His interest and love for the field of physics emerged at the age of five. When he was lying weak because of illness, his father presented him with a compass.

Little Albert was fascinated by the miracle of the compass, so he made up his mind to unmask the mystery that enveloped the majesty and greatness of nature.

Although quiet and did not like playing with his friends, Albert Einstein was still able to excel at school. His report card is good and he won the class.

In addition to attending school and taking up science, Albert’s activities were only playing music and dueting with his mother playing the works of Mozart and Beethoven.

Einstein’s Adolescence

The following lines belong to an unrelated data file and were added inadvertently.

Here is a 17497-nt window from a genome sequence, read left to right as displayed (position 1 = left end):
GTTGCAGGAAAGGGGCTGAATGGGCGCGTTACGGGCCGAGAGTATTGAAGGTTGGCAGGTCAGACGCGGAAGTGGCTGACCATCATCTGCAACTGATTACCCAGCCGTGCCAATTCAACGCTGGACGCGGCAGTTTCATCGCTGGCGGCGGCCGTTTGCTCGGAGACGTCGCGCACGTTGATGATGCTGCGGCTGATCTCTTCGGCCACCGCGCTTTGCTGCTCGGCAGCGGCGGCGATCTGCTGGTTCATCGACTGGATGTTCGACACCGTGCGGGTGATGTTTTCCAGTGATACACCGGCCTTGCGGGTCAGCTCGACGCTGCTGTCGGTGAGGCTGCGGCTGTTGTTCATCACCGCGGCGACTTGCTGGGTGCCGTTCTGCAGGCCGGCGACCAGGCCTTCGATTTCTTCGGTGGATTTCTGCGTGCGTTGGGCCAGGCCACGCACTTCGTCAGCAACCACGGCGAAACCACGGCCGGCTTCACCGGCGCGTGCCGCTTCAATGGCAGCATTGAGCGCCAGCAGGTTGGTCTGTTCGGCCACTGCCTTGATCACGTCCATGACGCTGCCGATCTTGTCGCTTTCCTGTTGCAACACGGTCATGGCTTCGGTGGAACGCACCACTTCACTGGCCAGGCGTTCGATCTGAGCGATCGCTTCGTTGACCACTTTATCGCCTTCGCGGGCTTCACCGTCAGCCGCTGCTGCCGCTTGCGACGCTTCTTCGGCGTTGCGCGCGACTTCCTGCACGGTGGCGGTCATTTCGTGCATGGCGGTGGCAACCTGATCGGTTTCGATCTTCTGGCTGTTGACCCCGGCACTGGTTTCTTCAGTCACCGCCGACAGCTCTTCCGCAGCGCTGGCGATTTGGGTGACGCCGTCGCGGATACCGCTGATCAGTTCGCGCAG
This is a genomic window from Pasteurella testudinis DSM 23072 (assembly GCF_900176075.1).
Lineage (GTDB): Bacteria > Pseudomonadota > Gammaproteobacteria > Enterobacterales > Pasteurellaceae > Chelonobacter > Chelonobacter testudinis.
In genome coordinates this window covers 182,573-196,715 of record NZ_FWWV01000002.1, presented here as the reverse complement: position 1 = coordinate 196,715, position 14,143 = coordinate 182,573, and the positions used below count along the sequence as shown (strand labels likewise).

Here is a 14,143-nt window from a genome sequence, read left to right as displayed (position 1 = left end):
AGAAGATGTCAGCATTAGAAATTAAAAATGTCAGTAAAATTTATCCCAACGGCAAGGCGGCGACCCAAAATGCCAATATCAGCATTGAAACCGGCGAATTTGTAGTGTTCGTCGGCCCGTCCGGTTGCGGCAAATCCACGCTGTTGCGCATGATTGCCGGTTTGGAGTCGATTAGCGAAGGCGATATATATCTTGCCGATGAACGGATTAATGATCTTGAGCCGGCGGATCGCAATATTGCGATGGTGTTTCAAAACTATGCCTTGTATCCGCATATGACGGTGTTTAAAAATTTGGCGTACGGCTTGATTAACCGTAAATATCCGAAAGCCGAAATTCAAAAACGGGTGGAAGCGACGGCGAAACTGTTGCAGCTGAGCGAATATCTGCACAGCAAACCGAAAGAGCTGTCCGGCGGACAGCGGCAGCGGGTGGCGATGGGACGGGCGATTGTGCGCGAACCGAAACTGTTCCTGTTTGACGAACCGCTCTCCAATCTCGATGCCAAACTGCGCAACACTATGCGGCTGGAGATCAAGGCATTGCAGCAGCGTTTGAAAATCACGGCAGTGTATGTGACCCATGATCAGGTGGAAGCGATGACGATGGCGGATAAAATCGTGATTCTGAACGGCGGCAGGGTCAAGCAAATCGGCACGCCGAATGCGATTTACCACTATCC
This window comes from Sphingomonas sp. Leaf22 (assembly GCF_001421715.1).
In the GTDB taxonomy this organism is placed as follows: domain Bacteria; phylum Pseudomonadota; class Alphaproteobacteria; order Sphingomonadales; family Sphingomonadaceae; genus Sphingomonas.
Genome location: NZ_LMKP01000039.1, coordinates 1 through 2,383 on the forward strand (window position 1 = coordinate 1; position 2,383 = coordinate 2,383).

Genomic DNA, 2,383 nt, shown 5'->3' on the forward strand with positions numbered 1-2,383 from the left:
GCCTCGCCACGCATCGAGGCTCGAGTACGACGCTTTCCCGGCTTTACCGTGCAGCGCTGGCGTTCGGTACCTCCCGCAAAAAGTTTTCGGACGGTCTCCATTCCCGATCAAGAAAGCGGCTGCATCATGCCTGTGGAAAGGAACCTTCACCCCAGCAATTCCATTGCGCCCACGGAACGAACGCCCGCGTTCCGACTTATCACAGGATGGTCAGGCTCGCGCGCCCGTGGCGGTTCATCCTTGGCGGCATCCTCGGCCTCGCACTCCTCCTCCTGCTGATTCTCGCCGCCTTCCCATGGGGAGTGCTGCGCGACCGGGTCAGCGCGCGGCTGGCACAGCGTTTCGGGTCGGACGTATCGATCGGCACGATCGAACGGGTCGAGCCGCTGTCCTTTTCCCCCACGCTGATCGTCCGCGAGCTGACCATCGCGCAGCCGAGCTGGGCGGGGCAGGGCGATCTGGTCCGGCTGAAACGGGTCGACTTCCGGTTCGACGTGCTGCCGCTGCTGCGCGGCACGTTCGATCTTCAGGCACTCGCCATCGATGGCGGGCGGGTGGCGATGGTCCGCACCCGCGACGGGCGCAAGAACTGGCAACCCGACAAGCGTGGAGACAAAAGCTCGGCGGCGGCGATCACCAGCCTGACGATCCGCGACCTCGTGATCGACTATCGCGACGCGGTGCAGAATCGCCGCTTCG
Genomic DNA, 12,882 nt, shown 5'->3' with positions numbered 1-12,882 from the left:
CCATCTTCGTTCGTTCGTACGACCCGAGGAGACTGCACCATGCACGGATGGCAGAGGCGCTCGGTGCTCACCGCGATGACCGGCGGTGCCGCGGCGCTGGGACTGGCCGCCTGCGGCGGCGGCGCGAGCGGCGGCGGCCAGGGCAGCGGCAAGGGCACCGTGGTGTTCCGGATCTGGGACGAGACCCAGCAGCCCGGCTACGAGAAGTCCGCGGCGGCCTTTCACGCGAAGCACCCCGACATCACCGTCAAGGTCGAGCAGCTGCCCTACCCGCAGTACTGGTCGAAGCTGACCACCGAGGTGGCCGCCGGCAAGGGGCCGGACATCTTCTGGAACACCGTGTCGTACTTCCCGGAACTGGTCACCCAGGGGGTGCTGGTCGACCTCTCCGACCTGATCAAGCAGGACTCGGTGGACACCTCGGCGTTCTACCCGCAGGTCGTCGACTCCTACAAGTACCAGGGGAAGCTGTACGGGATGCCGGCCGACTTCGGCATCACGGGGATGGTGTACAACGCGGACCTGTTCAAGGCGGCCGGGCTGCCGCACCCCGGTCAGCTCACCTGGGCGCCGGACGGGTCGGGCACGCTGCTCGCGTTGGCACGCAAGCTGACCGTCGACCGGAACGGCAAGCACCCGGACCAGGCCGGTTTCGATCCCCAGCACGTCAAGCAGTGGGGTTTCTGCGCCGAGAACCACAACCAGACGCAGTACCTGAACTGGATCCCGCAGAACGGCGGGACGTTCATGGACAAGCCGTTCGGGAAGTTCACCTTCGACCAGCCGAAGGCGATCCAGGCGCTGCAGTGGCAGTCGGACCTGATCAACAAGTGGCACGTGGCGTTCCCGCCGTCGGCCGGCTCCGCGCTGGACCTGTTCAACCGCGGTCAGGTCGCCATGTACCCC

The history of Albert Einstein is very interesting to listen to. Einstein spent his college years at ETH (Eidgenoessische Technische Hochschule). At the age of 21, Albert has declared a graduate. After graduating, Albert Einstein tried to apply for a job as a teaching assistant but was refused.

Finally, Albert got a temporary job as a teacher in high school. Then he got a job at the patent office in the city of Bern. During that time Albert continued to develop his physical sciences.

He was then given an award for his theory of relativity because of his slowness and said by thinking about the space and time of other children, he was able to develop more developed intelligence.

Another opinion, developing recently, about his mental development is that he has Asperger’s Syndrome, a condition associated with autism. Einstein began studying mathematics at the age of twelve.